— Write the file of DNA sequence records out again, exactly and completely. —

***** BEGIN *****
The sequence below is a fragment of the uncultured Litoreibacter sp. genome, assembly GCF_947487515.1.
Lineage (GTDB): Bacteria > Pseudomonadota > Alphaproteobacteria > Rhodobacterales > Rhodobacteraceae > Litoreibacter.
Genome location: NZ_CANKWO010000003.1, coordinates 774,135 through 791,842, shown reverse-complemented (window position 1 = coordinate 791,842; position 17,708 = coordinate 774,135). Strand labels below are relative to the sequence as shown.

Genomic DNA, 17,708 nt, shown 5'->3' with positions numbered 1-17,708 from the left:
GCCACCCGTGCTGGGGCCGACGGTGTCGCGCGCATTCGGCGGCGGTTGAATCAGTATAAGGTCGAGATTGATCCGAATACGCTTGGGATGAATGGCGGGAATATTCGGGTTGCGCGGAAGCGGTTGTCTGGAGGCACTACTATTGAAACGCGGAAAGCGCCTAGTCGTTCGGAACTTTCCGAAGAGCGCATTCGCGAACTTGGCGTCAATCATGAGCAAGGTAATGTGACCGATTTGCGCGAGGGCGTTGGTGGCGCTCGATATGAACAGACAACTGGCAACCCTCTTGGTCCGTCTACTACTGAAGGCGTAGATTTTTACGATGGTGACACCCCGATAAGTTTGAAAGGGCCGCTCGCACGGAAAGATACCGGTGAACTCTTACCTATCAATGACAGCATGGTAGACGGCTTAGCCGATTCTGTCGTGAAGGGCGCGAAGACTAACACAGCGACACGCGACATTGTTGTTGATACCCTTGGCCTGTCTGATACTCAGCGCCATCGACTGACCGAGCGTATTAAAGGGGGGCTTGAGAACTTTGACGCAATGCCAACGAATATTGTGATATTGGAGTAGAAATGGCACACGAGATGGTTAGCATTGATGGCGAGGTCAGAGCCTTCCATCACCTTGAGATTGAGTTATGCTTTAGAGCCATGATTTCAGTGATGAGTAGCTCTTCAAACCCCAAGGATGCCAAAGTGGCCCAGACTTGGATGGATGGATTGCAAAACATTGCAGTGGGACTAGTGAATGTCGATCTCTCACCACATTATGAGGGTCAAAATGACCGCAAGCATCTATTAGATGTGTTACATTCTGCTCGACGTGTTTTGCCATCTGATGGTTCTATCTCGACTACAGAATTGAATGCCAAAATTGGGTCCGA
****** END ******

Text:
The sequence below is a fragment of the uncultured Litoreibacter sp. genome, assembly GCF_947487515.1.
Lineage (GTDB): Bacteria > Pseudomonadota > Alphaproteobacteria > Rhodobacterales > Rhodobacteraceae > Litoreibacter.
Genome location: NZ_CANKWO010000003.1, coordinates 774,135 through 791,842, shown reverse-complemented (window position 1 = coordinate 791,842; position 17,708 = coordinate 774,135). Strand labels below are relative to the sequence as shown.

Genomic DNA, 17,708 nt, shown 5'->3' with positions numbered 1-17,708 from the left:
GCCACCCGTGCTGGGGCCGACGGTGTCGCGCGCATTCGGCGGCGGTTGAATCAGTATAAGGTCGAGATTGATCCGAATACGCTTGGGATGAATGGCGGGAATATTCGGGTTGCGCGGAAGCGGTTGTCTGGAGGCACTACTATTGAAACGCGGAAAGCGCCTAGTCGTTCGGAACTTTCCGAAGAGCGCATTCGCGAACTTGGCGTCAATCATGAGCAAGGTAATGTGACCGATTTGCGCGAGGGCGTTGGTGGCGCTCGATATGAACAGACAACTGGCAACCCTCTTGGTCCGTCTACTACTGAAGGCGTAGATTTTTACGATGGTGACACCCCGATAAGTTTGAAAGGGCCGCTCGCACGGAAAGATACCGGTGAACTCTTACCTATCAATGACAGCATGGTAGACGGCTTAGCCGATTCTGTCGTGAAGGGCGCGAAGACTAACACAGCGACACGCGACATTGTTGTTGATACCCTTGGCCTGTCTGATACTCAGCGCCATCGACTGACCGAGCGTATTAAAGGGGGGCTTGAGAACTTTGACGCAATGCCAACGAATATTGTGATATTGGAGTAGAAATGGCACACGAGATGGTTAGCATTGATGGCGAGGTCAGAGCCTTCCATCACCTTGAGATTGAGTTATGCTTTAGAGCCATGATTTCAGTGATGAGTAGCTCTTCAAACCCCAAGGATGCCAAAGTGGCCCAGACTTGGATGGATGGATTGCAAAACATTGCAGTGGGACTAGTGAATGTCGATCTCTCACCACATTATGAGGGTCAAAATGACCGCAAGCATCTATTAGATGTGTTACATTCTGCTCGACGTGTTTTGCCATCTGATGGTTCTATCTCGACTACAGAATTGAATGCCAAAATTGGGTCCGA